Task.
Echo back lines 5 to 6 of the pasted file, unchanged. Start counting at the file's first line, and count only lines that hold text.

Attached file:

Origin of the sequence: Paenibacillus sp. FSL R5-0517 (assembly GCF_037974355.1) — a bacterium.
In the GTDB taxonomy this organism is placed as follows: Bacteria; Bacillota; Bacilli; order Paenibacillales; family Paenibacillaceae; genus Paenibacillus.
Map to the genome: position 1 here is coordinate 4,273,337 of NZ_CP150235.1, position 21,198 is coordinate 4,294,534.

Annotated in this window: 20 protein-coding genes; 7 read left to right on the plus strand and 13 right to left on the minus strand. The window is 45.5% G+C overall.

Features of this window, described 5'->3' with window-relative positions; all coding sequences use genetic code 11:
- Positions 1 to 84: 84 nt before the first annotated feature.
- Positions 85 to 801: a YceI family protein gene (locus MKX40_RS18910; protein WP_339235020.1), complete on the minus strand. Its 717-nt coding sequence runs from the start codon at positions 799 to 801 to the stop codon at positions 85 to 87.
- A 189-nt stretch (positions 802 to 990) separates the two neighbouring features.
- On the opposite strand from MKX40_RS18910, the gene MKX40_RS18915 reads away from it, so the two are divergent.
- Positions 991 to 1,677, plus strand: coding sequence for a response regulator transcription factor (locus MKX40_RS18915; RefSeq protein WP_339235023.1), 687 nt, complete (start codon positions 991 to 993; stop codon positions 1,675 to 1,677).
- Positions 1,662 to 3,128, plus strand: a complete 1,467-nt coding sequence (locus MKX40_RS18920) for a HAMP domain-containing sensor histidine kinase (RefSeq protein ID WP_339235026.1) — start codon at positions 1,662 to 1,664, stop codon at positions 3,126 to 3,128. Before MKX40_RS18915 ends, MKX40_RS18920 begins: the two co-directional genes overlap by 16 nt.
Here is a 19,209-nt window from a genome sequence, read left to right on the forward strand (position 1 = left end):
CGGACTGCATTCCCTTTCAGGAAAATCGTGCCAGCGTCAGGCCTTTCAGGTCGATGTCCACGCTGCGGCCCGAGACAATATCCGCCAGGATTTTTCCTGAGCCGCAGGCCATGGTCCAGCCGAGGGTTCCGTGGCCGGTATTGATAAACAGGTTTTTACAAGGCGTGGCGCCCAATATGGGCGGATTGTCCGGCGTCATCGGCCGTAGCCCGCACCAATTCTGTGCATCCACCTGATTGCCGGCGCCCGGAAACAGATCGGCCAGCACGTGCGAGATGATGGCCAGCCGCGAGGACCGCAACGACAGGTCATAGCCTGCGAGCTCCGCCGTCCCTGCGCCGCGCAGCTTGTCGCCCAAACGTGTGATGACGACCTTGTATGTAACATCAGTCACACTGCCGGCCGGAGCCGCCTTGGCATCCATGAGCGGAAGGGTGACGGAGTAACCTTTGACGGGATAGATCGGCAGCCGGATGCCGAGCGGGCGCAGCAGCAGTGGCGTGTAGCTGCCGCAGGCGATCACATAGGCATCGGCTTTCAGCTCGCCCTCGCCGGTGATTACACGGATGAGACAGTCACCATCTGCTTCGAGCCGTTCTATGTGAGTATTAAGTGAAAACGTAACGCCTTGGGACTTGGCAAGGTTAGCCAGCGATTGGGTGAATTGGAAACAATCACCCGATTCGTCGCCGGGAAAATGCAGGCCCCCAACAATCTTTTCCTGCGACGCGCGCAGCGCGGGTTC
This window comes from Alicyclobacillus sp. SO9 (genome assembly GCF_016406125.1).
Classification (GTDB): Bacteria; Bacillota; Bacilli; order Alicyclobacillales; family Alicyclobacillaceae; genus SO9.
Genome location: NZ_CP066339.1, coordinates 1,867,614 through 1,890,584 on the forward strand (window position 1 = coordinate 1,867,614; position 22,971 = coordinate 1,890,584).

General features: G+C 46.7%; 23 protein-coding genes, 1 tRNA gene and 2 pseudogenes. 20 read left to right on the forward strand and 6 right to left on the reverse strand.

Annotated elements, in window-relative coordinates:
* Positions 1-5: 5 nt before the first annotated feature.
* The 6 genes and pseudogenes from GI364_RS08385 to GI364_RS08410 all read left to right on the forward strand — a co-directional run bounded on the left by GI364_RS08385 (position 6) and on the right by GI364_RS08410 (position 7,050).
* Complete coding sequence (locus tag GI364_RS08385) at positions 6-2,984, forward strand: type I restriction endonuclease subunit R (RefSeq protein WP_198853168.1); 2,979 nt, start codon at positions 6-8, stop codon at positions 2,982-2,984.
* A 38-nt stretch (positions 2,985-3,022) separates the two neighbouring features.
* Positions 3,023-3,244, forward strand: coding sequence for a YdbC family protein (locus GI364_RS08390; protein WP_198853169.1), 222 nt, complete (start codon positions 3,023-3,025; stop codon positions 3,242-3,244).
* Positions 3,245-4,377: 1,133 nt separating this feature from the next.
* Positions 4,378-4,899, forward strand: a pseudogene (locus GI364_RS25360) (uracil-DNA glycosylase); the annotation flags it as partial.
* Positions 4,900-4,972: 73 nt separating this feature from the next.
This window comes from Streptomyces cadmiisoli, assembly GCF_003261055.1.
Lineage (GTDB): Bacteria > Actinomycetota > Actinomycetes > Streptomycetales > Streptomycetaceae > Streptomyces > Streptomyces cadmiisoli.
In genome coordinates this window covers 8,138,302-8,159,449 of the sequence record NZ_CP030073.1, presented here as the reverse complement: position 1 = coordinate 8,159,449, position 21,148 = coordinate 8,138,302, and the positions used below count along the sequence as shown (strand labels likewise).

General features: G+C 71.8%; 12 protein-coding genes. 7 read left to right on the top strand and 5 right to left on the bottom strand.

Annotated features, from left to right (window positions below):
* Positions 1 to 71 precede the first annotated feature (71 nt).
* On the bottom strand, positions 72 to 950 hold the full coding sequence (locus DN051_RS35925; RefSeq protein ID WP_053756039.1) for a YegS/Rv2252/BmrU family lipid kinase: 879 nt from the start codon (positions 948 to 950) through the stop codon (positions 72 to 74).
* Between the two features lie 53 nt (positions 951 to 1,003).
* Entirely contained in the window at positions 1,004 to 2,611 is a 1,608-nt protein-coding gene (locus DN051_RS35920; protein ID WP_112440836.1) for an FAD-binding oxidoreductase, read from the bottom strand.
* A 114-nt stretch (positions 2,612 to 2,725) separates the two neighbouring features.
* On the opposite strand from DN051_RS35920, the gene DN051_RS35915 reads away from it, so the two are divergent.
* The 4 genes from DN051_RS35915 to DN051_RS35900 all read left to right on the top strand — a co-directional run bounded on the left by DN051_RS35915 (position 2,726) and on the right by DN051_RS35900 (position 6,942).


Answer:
Features of this window, described 5'->3' with window-relative positions; all coding sequences use genetic code 11:
- Positions 1 to 84: 84 nt before the first annotated feature.